“I’m trying to think through a process for vetting those ideas and being thoughtful and deliberative about changes that may make sense for the institution moving forward,” Ferguson said.
His top priority for the legislative session isn’t legislative at all. “It’s the perception and reality of a strong and stable deliberative body in transition. It’s really important that we continue to be the strong institution that we’ve been,” he said.
Ferguson’s next focus is on guiding the body to meet its constitutional obligations to pass a budget and provide a “a thorough and efficient system of free public schools.”
A former Teach for America fellow in Baltimore City, Ferguson fervently supports the Kirwan Commission recommendations for education reform, an issue over which he has butted heads with Gov. Lawrence J. Hogan Jr. (R) in the past.
Hogan, who has said he supports many of the policy ideas in the plan, has expressed concern about the overall cost, which is estimated to increase education spending by $4 billion annually in 10 years.
“Everything is relative in this world, right? So the question of what’s too expensive, in my mind, immediately brings me to the cost of where we are now,” Ferguson says in response. “And if we continue to have less than 40 percent of our high school graduates reading at a 10th grade level and doing Algebra I in an ever more sophisticated economy is an astronomical cost. And it’s not just in hard dollars, it’s a cost societally. And it’s a cost I think all of us should be unwilling to bear.”
Ferguson and Hogan had what Ferguson called a “very productive” lunch in December.
“We had a really engaging and thoughtful discussion about the future,” Ferguson said. “I left that conversation feeling hopeful that the governor understands what the scope of the problem is and is open to the idea of moving forward.”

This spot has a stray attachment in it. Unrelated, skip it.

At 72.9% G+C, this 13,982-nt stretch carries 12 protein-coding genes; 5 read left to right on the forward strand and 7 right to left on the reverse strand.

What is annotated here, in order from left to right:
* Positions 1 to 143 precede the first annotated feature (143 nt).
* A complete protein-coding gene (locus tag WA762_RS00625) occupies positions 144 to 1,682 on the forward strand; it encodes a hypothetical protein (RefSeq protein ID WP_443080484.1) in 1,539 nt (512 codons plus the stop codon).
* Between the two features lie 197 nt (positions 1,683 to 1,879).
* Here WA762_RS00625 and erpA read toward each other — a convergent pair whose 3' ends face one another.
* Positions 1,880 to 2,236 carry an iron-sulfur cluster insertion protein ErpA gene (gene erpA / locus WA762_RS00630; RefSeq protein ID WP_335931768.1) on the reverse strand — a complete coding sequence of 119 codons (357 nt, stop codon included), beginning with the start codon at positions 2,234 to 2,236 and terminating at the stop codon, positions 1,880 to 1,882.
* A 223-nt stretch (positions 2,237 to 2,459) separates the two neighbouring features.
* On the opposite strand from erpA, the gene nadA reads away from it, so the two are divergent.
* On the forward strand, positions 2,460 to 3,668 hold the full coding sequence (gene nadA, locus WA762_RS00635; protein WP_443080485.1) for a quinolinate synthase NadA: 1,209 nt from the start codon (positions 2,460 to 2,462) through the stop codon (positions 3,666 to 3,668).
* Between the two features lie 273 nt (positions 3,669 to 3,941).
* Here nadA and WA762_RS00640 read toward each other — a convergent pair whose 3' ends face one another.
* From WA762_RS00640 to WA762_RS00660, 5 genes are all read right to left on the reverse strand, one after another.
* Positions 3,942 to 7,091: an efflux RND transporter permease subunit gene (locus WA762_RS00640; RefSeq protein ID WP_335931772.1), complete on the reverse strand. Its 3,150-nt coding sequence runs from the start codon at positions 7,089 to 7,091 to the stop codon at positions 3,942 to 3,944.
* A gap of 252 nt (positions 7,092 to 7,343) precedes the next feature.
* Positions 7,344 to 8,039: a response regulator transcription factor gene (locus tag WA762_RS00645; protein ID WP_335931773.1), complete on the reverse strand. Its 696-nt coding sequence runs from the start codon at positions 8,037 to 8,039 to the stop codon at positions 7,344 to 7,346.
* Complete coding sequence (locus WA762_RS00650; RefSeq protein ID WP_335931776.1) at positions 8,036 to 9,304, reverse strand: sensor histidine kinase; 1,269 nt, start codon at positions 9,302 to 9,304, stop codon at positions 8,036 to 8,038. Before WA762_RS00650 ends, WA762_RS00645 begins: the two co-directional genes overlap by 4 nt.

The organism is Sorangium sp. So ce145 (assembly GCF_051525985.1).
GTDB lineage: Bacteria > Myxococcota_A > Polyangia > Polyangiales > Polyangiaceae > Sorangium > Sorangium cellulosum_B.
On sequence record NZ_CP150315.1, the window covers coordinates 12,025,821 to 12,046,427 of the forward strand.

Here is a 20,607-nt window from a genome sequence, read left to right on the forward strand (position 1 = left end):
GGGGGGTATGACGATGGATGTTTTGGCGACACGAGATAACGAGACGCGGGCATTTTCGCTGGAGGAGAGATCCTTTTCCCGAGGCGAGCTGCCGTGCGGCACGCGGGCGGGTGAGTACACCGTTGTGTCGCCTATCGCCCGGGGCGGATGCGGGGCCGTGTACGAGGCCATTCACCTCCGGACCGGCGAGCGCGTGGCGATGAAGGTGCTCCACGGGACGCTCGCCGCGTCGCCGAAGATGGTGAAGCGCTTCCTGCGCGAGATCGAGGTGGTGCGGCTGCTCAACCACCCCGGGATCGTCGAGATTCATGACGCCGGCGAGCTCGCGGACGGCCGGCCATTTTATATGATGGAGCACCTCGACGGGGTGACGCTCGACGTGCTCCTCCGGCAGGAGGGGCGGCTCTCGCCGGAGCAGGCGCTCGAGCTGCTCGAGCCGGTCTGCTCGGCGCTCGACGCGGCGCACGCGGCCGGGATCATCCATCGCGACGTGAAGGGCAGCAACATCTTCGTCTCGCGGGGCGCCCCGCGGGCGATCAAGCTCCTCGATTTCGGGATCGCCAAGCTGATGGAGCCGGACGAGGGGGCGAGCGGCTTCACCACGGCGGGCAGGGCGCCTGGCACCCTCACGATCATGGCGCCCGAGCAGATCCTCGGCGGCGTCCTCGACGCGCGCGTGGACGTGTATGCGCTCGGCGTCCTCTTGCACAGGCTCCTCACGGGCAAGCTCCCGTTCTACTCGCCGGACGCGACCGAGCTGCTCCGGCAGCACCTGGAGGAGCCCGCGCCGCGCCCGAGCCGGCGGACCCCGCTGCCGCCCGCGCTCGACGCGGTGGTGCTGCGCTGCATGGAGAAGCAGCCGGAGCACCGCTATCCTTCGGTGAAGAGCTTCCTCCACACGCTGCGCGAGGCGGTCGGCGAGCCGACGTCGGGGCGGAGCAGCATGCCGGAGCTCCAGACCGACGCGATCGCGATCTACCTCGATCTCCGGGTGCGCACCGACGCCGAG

There will still be sticking points. Hogan has said he will oppose efforts to raise taxes to cover the cost of the reforms. Ferguson thinks a lot can be accomplished by having a “much more tailored and nuanced conversation around our tax structure generally” that would allow the state to ensure it’s not “relying on a 19th century tax system to fund a 21st century school system.”
Ferguson will have an ally in that debate in new House Speaker Adrienne A. Jones (D-Baltimore County), the first woman and first African American to lead that chamber, which is also in an era of transition.
Like Ferguson, Jones was a member of the Kirwan Commission and they’ve worked collaboratively in years past as chairs of the education subcommittees of the House Appropriations Committee and Senate Budget and Taxation Committee.
“I think she’s very talented, smart, dedicated and pragmatic,” Ferguson said of Jones. “We each have our own different opportunities and challenges in our own chambers. …I couldn’t be more excited to work with someone I have so much respect for.”
As far as opportunity in the Senate chamber, Ferguson said he will focus on ways to help individual lawmakers achieve success.
“It’s increasingly clear to me that success in this role is about the strength of the 46 other members of the chamber,” he said.